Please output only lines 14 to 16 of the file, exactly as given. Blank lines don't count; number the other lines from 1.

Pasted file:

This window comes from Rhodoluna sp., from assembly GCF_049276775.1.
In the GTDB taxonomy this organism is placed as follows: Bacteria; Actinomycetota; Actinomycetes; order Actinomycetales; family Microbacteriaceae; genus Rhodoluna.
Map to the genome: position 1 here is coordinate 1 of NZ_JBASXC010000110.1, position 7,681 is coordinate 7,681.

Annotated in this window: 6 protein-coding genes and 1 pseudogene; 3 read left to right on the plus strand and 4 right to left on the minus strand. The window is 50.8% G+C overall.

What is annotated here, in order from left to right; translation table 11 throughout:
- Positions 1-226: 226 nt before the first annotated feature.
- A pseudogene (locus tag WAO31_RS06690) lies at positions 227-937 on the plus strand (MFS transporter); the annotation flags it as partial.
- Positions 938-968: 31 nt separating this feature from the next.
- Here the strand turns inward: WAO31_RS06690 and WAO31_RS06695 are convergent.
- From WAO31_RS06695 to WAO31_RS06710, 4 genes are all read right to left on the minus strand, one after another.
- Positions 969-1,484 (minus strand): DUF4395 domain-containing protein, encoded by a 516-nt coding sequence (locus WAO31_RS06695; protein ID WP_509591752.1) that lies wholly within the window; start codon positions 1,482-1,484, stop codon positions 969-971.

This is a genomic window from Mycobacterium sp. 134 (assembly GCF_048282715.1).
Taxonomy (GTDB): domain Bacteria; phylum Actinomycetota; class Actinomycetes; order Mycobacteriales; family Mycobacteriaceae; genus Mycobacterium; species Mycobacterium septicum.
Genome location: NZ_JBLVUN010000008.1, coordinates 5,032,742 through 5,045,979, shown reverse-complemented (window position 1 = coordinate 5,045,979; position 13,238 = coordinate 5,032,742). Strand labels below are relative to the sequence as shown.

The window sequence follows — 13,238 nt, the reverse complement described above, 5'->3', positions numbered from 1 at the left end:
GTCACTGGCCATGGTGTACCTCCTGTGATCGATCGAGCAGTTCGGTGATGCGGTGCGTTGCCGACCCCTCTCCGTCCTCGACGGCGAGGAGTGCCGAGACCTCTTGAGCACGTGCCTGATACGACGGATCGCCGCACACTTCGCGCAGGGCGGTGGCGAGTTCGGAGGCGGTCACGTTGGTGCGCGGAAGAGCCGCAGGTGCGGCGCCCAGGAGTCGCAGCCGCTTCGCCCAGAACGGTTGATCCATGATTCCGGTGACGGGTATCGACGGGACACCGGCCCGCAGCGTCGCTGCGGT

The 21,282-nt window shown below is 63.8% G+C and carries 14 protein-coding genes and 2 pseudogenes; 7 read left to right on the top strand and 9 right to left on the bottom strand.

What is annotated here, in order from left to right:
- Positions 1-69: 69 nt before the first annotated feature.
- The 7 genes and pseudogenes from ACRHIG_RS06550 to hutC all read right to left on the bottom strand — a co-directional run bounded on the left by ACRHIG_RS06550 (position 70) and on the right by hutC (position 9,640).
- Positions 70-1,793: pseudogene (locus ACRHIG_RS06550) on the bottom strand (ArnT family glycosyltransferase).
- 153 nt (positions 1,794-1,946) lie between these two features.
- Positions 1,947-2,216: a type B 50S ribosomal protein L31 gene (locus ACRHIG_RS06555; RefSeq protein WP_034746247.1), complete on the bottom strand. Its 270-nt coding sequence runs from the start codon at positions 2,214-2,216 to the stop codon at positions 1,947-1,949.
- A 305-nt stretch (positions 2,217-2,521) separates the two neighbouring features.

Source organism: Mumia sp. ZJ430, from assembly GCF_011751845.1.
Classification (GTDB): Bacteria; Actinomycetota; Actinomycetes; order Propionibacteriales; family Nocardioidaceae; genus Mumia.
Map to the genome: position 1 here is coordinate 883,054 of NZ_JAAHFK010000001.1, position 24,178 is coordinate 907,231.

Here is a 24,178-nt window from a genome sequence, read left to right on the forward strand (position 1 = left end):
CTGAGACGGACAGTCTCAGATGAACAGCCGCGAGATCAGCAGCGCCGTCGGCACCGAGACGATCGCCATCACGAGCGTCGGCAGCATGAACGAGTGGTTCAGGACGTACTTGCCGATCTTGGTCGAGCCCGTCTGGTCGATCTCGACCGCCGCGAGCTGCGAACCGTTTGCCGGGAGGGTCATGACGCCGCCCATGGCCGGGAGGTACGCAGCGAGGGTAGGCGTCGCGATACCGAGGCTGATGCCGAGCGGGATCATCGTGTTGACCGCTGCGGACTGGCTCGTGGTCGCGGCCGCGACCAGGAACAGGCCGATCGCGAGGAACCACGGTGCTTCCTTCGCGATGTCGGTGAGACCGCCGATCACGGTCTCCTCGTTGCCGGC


Genome location: NZ_JBLVUN010000008.1, coordinates 5,032,742 through 5,045,979, shown reverse-complemented (window position 1 = coordinate 5,045,979; position 13,238 = coordinate 5,032,742). Strand labels below are relative to the sequence as shown.

The window sequence follows — 13,238 nt, the reverse complement described above, 5'->3', positions numbered from 1 at the left end:
GTCACTGGCCATGGTGTACCTCCTGTGATCGATCGAGCAGTTCGGTGATGCGGTGCGTTGCCGACCCCTCTCCGTCCTCGACGGCGAGGAGTGCCGAGACCTCTTGAGCACGTGCCTGATACGACGGATCGCCGCACACTTCGCGCAGGGCGGTGGCGAGTTCGGAGGCGGTCACGTTGGTGCGCGGAAGAGCCGCAGGTGCGGCGCCCAGGAGTCGCAGCCGCTTCGCCCAGAACGGTTGATCCATGATTCCGGTGACGGGTATCGACGGGACACCGGCCCGCAGCGTCGCTGCGGT